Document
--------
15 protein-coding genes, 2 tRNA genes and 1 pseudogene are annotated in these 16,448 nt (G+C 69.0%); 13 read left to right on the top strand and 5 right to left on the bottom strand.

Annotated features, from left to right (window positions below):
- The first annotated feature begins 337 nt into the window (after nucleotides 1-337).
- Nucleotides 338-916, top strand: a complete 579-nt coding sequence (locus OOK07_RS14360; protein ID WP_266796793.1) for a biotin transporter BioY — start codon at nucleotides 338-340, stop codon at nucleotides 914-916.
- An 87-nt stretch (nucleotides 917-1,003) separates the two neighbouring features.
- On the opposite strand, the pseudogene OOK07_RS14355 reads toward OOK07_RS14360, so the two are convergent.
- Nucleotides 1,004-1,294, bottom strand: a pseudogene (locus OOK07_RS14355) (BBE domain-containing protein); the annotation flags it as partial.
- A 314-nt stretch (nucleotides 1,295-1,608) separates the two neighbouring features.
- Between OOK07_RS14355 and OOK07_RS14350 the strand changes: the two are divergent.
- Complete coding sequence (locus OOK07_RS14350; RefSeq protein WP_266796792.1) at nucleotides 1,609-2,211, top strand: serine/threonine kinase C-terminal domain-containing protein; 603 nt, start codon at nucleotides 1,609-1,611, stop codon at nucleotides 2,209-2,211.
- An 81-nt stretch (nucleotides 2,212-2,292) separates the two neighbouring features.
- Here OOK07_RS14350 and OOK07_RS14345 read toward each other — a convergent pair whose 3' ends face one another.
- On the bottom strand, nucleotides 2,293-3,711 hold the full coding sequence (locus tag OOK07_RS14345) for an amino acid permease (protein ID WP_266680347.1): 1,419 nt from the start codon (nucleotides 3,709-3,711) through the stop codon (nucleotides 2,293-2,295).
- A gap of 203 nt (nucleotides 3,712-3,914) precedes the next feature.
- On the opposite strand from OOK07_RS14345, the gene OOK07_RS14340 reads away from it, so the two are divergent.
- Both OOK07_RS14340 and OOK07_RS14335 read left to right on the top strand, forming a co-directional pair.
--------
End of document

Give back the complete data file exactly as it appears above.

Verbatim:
15 protein-coding genes, 2 tRNA genes and 1 pseudogene are annotated in these 16,448 nt (G+C 69.0%); 13 read left to right on the top strand and 5 right to left on the bottom strand.

Annotated features, from left to right (window positions below):
- The first annotated feature begins 337 nt into the window (after nucleotides 1-337).
- Nucleotides 338-916, top strand: a complete 579-nt coding sequence (locus OOK07_RS14360; protein ID WP_266796793.1) for a biotin transporter BioY — start codon at nucleotides 338-340, stop codon at nucleotides 914-916.
- An 87-nt stretch (nucleotides 917-1,003) separates the two neighbouring features.
- On the opposite strand, the pseudogene OOK07_RS14355 reads toward OOK07_RS14360, so the two are convergent.
- Nucleotides 1,004-1,294, bottom strand: a pseudogene (locus OOK07_RS14355) (BBE domain-containing protein); the annotation flags it as partial.
- A 314-nt stretch (nucleotides 1,295-1,608) separates the two neighbouring features.
- Between OOK07_RS14355 and OOK07_RS14350 the strand changes: the two are divergent.
- Complete coding sequence (locus OOK07_RS14350; RefSeq protein WP_266796792.1) at nucleotides 1,609-2,211, top strand: serine/threonine kinase C-terminal domain-containing protein; 603 nt, start codon at nucleotides 1,609-1,611, stop codon at nucleotides 2,209-2,211.
- An 81-nt stretch (nucleotides 2,212-2,292) separates the two neighbouring features.
- Here OOK07_RS14350 and OOK07_RS14345 read toward each other — a convergent pair whose 3' ends face one another.
- On the bottom strand, nucleotides 2,293-3,711 hold the full coding sequence (locus tag OOK07_RS14345) for an amino acid permease (protein ID WP_266680347.1): 1,419 nt from the start codon (nucleotides 3,709-3,711) through the stop codon (nucleotides 2,293-2,295).
- A gap of 203 nt (nucleotides 3,712-3,914) precedes the next feature.
- On the opposite strand from OOK07_RS14345, the gene OOK07_RS14340 reads away from it, so the two are divergent.
- Both OOK07_RS14340 and OOK07_RS14335 read left to right on the top strand, forming a co-directional pair.